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Monday Mornings: Cleaning Up The Weekend

Posted by Viktoria Michaelis on August 24, 2015 in Personal |

If the weekend was hot and sunny in Germany, no matter where you are, you will get to see one thing Monday: stacks of beer crates, filled with empty bottles, being brought back to the shops. To be fair, not just beer, some soft drinks are also hidden in there, but the beer crates take up the bulk of what is brought back. Gone are the days of tossing the empty bottles out with the trash, everything has its worth today, and each one of these bottles is worth eight cents.

Glass is a recyclable product, which means that the government decided to put a deposit on all beer bottles a few years ago, along with some plastic bottles and metal cans. Not all of them, and certainly not everything that is made of glass or plastic, but a good selection. We now have a society which is not only used to separating one type of trash from another for the different trash cans which line the streets on collection days, but also one which collects bottles and cans for the money they bring back in.

Empties

Photo Source: StefanCreative Commons

And this extra value has brought a small industry with it. There are people who clear away empty bottles and cans from the streets – plastic bottles are with twenty-five cents each – and even go through the public trash cans sorting out what they can find, what is worth taking in to the local drinks store, to the supermarket to earn a living or, at the very least, a little pocket-money on the side.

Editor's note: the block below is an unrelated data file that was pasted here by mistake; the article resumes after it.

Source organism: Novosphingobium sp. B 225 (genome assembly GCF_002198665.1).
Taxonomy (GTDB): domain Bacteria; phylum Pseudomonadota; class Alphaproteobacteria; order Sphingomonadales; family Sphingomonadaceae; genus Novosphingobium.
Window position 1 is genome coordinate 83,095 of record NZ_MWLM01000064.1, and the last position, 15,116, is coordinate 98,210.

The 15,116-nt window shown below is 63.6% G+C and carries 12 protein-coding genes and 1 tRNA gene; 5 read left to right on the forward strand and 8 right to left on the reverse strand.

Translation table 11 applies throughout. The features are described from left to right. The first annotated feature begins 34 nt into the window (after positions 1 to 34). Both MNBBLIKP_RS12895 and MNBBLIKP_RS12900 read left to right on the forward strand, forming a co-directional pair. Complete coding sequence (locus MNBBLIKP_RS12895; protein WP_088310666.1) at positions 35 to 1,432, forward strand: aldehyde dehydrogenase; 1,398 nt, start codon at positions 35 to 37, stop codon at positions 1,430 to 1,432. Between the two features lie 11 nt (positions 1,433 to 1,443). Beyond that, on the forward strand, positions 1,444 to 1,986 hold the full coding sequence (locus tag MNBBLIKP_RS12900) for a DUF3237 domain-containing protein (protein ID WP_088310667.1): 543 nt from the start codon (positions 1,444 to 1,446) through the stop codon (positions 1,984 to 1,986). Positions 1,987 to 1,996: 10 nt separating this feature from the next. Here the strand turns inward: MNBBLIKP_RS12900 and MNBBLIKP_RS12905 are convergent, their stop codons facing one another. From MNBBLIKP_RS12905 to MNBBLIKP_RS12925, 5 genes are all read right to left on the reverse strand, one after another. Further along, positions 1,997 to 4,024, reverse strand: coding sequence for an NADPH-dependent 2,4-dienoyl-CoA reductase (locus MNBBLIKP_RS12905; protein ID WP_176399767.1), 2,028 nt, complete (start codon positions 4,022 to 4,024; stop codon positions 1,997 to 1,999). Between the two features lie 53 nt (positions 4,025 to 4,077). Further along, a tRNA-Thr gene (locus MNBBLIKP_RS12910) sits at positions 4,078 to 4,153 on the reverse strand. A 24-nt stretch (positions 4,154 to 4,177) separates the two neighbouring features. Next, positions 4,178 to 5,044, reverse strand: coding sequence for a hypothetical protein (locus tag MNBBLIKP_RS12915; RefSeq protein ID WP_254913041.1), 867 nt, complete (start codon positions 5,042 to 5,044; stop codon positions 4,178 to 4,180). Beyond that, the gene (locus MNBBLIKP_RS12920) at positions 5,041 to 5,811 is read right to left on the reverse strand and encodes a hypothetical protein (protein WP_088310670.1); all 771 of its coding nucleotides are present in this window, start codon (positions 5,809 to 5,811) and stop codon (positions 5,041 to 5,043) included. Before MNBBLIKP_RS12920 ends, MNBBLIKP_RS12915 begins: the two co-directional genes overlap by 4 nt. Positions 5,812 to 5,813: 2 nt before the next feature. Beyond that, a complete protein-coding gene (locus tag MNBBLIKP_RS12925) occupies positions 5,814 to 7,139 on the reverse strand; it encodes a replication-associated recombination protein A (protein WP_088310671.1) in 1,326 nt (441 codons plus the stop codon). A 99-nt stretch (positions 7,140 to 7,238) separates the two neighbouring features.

Weekend and good weather, a good barbecue, and money back afterwards. Although I have come across some people who are so out of things that the money they could get back lies next to them in the street. Saturday morning, the early bus in to Bremen, and a few party-goers, complete with drinks, climbed in to the bus to go home, at eight in the morning. Another sign that the weather was good, the barbecue tasty, and the music enough to keep their attention through the night.

Love & Kisses, Viki.

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I Was There: Selfies And Disaster

Posted by Viktoria Michaelis on August 23, 2015 in Internet |

Selfies, the fad of taking a photograph of yourself, is not a modern thing no matter what people may say. Artists through the centuries have recorded their own image in their works since man first discovered that he could scratch on cave walls, and many of the most famous Masters have included themselves in world events, in mythological depictions, in historical memories of their times and earlier.

Selfies and Disaster

Screenshot Source: Jerome Taylor / Twitter